Presentation on theme: "Welfare state regimes and health outcomes: Exploring a public health puzzle? Dr Clare Bambra."— Presentation transcript:
Welfare state regimes and health outcomes: Exploring a public health puzzle? Dr Clare Bambra
∂ A public health puzzle? The concept of welfare state regimes used to analyse cross-national differences in population health (3-5 regime types, Esping-Andersen 1990, Ferrera 1996). Studies have almost invariably concluded that population health is enhanced by the relatively generous and universal welfare provision of the Social Democratic Scandinavian countries, especially when contrasted to the Liberal welfare states. More recently studies have begun to apply a welfare state regimes perspective to the examination of cross-national differences in the magnitude of health inequalities In contrast to their comparatively strong performance in terms of overall health, the Social Democratic welfare states do not have the smallest health inequalities (Dahl et al, 2006). Further, it is the Conservative Continental countries which seem to have the smallest inequalities in health. Today I will review the literature on welfare state regimes, health and health inequalities with a focus on identifying some of the possible explanations.
∂ Welfare state regimes and population health Most of the studies have examined infant mortality rates (IMR) or closely related indicators such as low birth weight Only one study examined international differences in morbidity from a welfare state regimes perspective (Eikemo et al, 2008a). Studies have consistently shown that IMR vary significantly by welfare regime type - lowest in the Social Democratic, highest in Liberal and Southern
∂ Welfare state regimes and population health Conley and Springer (2001) found significant differences in IMR in three worlds 1960 to Coburn (2004) found that the Scandinavian welfare states had significantly lower IMR, lower overall mortality rates and less mortality at younger ages. Bambra (2006) IMR for the Liberal (6.7), Conservative (4.5) and Social Democratic (4.0). Moderate correlation between decommodification levels and IMR (r=-0.585, p=0.018). Navarro et al (2006, 2007) - Scandinavian countries lower IMR - to a lesser extent, increased life expectancy at birth.
∂ Welfare state regimes and population health Chung and Muntaneer (2007): 20% of the difference in IMR, and 10% for LBW, could be explained by the type of welfare state. Social Democratic countries had significantly lower IMR and LBW rates Lundberg et al (2008): Policies which supported dual-earner families (but not traditional families) were associated with decreases in IMR. Generosity in basic pension (but not earnings related) associated with decreased old age excess mortality. Eikemo et al 2008a: after controlling for individual and regional characteristics, around 10% of cross-national differences in self- reported health were due to type of welfare state regime. Scandinavian welfare regime fared best with the lowest rates of limiting long-term illness and poor self-reported health.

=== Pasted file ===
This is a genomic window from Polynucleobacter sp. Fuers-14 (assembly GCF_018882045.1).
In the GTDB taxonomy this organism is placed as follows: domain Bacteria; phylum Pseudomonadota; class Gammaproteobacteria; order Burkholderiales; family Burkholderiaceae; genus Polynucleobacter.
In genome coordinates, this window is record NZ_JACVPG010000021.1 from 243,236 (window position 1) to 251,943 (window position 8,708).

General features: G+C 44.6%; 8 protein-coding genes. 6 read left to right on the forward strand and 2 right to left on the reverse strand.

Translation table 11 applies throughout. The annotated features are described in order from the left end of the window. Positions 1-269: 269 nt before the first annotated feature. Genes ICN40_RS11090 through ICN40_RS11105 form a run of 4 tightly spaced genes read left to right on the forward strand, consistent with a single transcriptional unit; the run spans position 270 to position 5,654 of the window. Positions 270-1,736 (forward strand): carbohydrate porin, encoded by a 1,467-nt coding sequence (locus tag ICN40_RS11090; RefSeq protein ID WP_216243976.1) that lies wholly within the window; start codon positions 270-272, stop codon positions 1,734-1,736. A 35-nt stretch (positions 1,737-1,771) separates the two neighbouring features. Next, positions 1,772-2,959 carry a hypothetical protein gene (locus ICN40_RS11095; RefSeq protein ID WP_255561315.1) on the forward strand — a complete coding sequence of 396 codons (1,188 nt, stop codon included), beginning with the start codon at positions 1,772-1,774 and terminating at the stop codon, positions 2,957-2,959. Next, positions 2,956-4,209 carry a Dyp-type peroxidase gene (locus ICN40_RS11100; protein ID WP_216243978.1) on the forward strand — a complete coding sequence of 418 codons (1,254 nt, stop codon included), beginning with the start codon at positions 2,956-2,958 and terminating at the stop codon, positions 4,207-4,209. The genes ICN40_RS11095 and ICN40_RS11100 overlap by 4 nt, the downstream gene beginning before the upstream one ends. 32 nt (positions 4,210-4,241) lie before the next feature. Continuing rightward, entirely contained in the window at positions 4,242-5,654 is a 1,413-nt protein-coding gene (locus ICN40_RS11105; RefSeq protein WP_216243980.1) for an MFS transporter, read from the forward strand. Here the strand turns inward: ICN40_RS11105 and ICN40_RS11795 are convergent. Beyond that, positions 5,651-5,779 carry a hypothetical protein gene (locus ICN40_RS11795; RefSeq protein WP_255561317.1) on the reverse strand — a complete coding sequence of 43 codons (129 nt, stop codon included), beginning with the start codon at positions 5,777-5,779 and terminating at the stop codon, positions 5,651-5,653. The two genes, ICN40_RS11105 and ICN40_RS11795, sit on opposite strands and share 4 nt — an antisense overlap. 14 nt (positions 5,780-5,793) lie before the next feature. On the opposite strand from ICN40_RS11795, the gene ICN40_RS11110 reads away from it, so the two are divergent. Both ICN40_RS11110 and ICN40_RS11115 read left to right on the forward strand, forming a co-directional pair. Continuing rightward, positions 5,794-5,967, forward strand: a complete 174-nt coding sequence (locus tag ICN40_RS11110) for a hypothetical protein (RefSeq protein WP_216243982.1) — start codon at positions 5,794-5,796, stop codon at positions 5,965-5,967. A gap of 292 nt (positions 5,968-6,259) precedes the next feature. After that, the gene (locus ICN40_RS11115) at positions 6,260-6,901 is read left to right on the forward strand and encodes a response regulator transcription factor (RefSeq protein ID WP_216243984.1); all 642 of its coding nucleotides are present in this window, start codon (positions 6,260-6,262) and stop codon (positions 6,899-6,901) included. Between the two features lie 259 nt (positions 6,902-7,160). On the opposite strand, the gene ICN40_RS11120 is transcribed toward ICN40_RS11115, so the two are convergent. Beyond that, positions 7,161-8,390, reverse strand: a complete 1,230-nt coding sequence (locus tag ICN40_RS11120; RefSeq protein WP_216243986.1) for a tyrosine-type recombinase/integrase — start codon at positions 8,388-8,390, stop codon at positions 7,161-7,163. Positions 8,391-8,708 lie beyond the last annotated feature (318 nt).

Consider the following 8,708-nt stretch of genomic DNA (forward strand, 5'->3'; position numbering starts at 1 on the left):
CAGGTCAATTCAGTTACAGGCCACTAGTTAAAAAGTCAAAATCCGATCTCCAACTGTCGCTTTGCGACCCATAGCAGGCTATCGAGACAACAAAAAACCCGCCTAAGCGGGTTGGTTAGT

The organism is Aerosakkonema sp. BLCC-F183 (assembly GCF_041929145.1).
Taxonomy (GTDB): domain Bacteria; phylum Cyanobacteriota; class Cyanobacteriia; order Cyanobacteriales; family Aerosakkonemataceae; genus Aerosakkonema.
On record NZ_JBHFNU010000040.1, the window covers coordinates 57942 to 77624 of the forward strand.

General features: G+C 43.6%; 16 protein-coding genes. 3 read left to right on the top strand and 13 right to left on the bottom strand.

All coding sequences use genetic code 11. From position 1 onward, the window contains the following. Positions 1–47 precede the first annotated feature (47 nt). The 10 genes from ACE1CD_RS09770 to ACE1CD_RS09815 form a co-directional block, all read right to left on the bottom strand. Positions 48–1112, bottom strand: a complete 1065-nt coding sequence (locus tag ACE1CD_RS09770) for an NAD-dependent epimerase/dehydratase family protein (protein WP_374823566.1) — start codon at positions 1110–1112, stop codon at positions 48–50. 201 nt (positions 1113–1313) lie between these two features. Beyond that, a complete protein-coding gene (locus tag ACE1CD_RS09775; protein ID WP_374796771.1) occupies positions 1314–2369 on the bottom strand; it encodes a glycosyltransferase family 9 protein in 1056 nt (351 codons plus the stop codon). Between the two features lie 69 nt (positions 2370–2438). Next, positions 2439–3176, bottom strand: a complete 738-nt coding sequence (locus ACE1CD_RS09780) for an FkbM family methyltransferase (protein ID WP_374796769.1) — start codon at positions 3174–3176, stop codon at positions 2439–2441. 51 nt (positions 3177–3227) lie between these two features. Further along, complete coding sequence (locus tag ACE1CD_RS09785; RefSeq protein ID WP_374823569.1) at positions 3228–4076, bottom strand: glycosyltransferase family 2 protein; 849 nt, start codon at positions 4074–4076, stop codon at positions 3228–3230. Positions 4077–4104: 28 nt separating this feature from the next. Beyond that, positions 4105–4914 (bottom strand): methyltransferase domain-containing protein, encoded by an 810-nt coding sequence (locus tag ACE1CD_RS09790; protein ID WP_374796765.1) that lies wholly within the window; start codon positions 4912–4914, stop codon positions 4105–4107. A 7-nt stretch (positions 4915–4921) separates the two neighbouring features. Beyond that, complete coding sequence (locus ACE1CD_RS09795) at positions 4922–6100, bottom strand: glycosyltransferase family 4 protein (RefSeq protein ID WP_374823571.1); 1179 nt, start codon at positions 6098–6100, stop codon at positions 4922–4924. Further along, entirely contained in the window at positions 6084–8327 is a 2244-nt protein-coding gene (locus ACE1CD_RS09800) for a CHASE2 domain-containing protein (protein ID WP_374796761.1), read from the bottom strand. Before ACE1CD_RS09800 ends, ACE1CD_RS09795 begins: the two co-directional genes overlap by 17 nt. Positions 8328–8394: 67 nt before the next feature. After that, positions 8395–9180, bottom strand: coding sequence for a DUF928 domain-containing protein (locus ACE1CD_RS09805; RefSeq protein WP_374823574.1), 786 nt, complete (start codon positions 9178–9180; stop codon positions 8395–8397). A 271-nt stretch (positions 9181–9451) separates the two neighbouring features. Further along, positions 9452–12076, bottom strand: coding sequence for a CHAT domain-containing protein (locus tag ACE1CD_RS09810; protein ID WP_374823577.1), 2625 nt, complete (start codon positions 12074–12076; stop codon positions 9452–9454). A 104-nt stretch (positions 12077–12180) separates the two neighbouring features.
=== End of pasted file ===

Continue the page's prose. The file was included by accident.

∂ Social Democratic Supremacy Key characteristics of the Scandinavian welfare state package (universalism, generous replacement rates, extensive welfare services) result in narrower income inequalities and higher levels of decommodification, both of which are associated with better population health.
∂ Welfare state regimes and health inequalities Studies of health inequalities by welfare state regime have tended to focus on morbidity, particularly self-reported health and limiting long-term illness Studies examine European countries only – Eurothine project Studies differ in terms of their measures of socio-economic inequality (education n=2, income n=1, social class n=1). no studies of socio-economic inequalities in mortality which overtly use a welfare state regimes perspective (although Mackenbach et al (2008) examine educational inequalities in mortality in Europe by region)
∂ StudyMeasure of inequality Typology, Data source, Countries Summary of Results* MenWomen Absolute Prevalence Rate Difference Relative Prevalence OR (95% CI) Absolute Rate Difference Relative OR (95% CI) Eikemo et al (2008b) Education - average education versus one sd below average Ferrera (1996) ESS N= 23 Bismarckian ( ) ( ) Anglo-Saxon (1.23 – 1.48) ( ) Scandinavian ( ) ( ) Southern ( ) ( ) Borrell et al (2007) Education – no or primary education versus tertiary education Navarro and Shi (2001) Eurothine N= 11 Social Democracy4.56 ( )4.56 ( ) Christian Democratic 5.54 ( )6.40 ( ) Liberal6.13 ( )7.55 ( ) Late Democracy6.89 ( )8.07 ( ) Eikemo et al (2008c) Income – top versus bottom income tertiles Ferrera (1996) ESS N= 23 Bismarckian (1.50 – 1.89) (1.62 – 2.03) Southern (1.46 – 2.19) (1.77 – 2.57) Scandinavian (1.70 – 2.27) (1.84 – 2.49) Anglo-Saxon (2.12 – 3.70) (2.17 – 3.44) Espelt et al (2008) Social Class – Education aspects = secondary or more versus less than secondary Navarro and Shi (2001) HR&A N=9 Christian Democratic ( ) ( ) Social Democratic ( ) ( ) Late Democracies ( ) ( )
∂ Summary Research expectation that health inequalities will be smaller in the more generous and egalitarian Social Democratic Scandinavian welfare state regimes and largest in the Southern and Liberal regimes. However, as was suggested by Dahl et al (2006) and has been shown in this review of the literature, the research to date suggests that the picture is far more complicated – big challenge to PH and WS theory. Self-reported health - various studies, smallest inequalities in the Bismarckian, largest in the Southern or Liberal. Only Borrell et al (2007) found the smallest inequalities in the Social Democratic regime.